You Say Tomato, I Say Tomato Sauce

August 07, 2012

Our garden is bursting with beautiful tomatoes of every hue and size.  God bless home grown tomatoes, but when they come in like gangbusters, clear the decks, it's time to make sauce!

I've re-written one of my favorite posts from last year to make my method a little clearer.  It's all about how to make the very best, without a doubt, the absolute best tomato sauce ever.  It may be the easiest too.  It requires several large roasting pans, or three in my case, olive oil and a specialty kitchen item called a cone shaped chinois strainer.  I highly recommend investing in this tool if you plan on making tomato sauce every year.

Take it from the granddaughter of a commercial tomato grower, this is the best way to make use of your excess garden tomatoes.  Store it in the freezer and use it for marinara sauce, tomato soup, spaghetti sauce, etc.  Enjoy!

Go here for the recipe.

Homemade Tomato Sauce
Yields approximately 8 quarts

Wash one lug of tomatoes, approximately 35 pounds.  Remove stems and core the ones that have a big ingrown stem if necessary, but mostly I didn't bother.  Jumble whole tomatoes, all sizes,  into three roasters.  In between the tomatoes, squeeze in some fresh herbs (I used what I had growing, oregano, marjoram, rosemary and lots of basil) plus 2 heads of garlic, un-peeled.  Pour olive oil over, I used about 1/4-1/2 cup per pan.  Salt and pepper and sprinkle 1/2 teaspoon red pepper flakes to each pan.  Cover loosely with foil.  Roast in a hot oven, 400 degrees F for about 1 1/2 to 2 hours.  It will be bubbling like crazy.

The skins will be black, don't worry.  Cool for a few hours, and if desired, pick off and discard the skins you can slip off.  Most slip off easily, but don't bother with the skins that won't.  I do not bother taking skins off as they next step will remove them.  For a thicker sauce, drain off most of the water and reserve.  Whirl, skins, seeds and all, in batches in a food processor until smooth.

This is my grandmother's tomato strainer, a perforated chinois strainer. This strainer and stand and what it does, conjures up some of my best childhood memories; those of my kind and gentle granddad, a tomato farmer in southern California.  I loved my granddad so much and think that growing tomatoes must be in my blood.

This type of strainer makes the next step really easy.  There are dozens of expensive, fancy and complicated tomato strainers for you to spend your money on, but I wouldn't bother with them.  This old fashioned one with a holder and the wooden pestle is best and you'll find it easier to use.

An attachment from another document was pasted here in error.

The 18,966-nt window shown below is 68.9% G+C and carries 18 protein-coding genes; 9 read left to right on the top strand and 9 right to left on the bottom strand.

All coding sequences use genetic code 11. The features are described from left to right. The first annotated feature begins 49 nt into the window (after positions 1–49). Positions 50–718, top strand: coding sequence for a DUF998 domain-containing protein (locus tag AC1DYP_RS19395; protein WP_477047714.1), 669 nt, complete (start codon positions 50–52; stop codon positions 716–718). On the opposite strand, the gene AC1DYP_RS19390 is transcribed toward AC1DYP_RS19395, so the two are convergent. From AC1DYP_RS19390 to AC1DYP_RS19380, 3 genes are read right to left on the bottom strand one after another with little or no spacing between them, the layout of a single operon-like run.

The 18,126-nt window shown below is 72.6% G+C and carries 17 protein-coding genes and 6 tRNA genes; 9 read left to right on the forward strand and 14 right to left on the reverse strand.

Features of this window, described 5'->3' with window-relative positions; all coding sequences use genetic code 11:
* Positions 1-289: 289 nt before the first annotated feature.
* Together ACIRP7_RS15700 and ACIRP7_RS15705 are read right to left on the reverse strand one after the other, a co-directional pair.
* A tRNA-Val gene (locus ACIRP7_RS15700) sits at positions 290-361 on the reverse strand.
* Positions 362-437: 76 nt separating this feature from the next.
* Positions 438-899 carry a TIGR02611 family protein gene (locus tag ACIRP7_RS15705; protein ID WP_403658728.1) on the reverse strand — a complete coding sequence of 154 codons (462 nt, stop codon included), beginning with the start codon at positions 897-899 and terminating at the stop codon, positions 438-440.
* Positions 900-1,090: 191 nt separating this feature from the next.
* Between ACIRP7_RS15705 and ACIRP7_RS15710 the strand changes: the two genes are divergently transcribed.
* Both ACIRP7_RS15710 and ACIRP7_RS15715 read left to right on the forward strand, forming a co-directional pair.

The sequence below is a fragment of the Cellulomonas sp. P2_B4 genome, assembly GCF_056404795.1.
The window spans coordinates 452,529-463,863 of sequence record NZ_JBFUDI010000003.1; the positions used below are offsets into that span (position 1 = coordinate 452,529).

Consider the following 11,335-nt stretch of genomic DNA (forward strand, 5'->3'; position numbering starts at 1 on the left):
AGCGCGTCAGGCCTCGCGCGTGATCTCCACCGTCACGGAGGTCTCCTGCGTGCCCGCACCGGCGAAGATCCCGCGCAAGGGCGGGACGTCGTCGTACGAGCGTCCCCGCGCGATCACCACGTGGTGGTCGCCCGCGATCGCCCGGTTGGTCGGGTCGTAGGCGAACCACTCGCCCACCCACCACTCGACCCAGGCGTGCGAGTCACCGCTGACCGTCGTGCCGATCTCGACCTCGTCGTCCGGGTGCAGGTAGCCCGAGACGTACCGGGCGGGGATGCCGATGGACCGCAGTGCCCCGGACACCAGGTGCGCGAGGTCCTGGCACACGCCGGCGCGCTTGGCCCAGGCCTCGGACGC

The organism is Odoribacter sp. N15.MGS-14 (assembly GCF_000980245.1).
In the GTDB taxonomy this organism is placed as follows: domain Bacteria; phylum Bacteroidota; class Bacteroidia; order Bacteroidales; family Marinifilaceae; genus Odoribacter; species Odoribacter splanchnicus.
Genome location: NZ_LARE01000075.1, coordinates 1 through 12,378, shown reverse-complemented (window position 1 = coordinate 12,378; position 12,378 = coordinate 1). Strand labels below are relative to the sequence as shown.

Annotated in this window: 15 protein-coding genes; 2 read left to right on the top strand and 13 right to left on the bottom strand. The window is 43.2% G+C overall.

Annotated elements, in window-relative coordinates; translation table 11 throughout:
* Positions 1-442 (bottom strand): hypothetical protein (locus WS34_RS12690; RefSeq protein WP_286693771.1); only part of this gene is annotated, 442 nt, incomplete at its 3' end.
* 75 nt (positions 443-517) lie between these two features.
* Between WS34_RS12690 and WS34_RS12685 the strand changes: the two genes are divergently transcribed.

Pour the sauce by batches into the chinois strainer and use the wooden pestle to smash the sauce around.  The seeds and skins stay in the strainer (discard) and the best sauce ever comes out the little holes.
You will be glad you made this, it really doesn't even mess the kitchen much, I promise, and it freezes well too!


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  1. Thank you so much! I've always just canned my tomatoes, but I have all those herbs (besides tons of tomatoes) growing in my garden, so I can do this, and it would be ready to use. :-) I'm pinning this recipe!

  2. I'm trying this. I love the idea of roasting them in the oven with all the herbs and garlic. Thanks!

  3. Kristenlinnea, I just found your blog by linking to a project you made from a pattern I am thinking of. Your other projects are so much to my taste that I looked through all of them and then found your blog. Thanks for the sweet and interesting blog to read with all the nice info in it. I just made my first tomato sauce last week, by a different process, but am looking forward to trying yours and reading the rest of the blogs. I am curious if the Linnea part of your name is a Swedish name? I almost named my 1st daughter Linnea but my husband was unfamiliar with it.


  4. Thank you for sharing! I am going to try this!!!

  5. I have to do this! My girlfriend and I are sharing our gardens this year and we're about to have tomatoes coming out our ears! We've already made salsa and marinara. This is next! Thanks for sharing!

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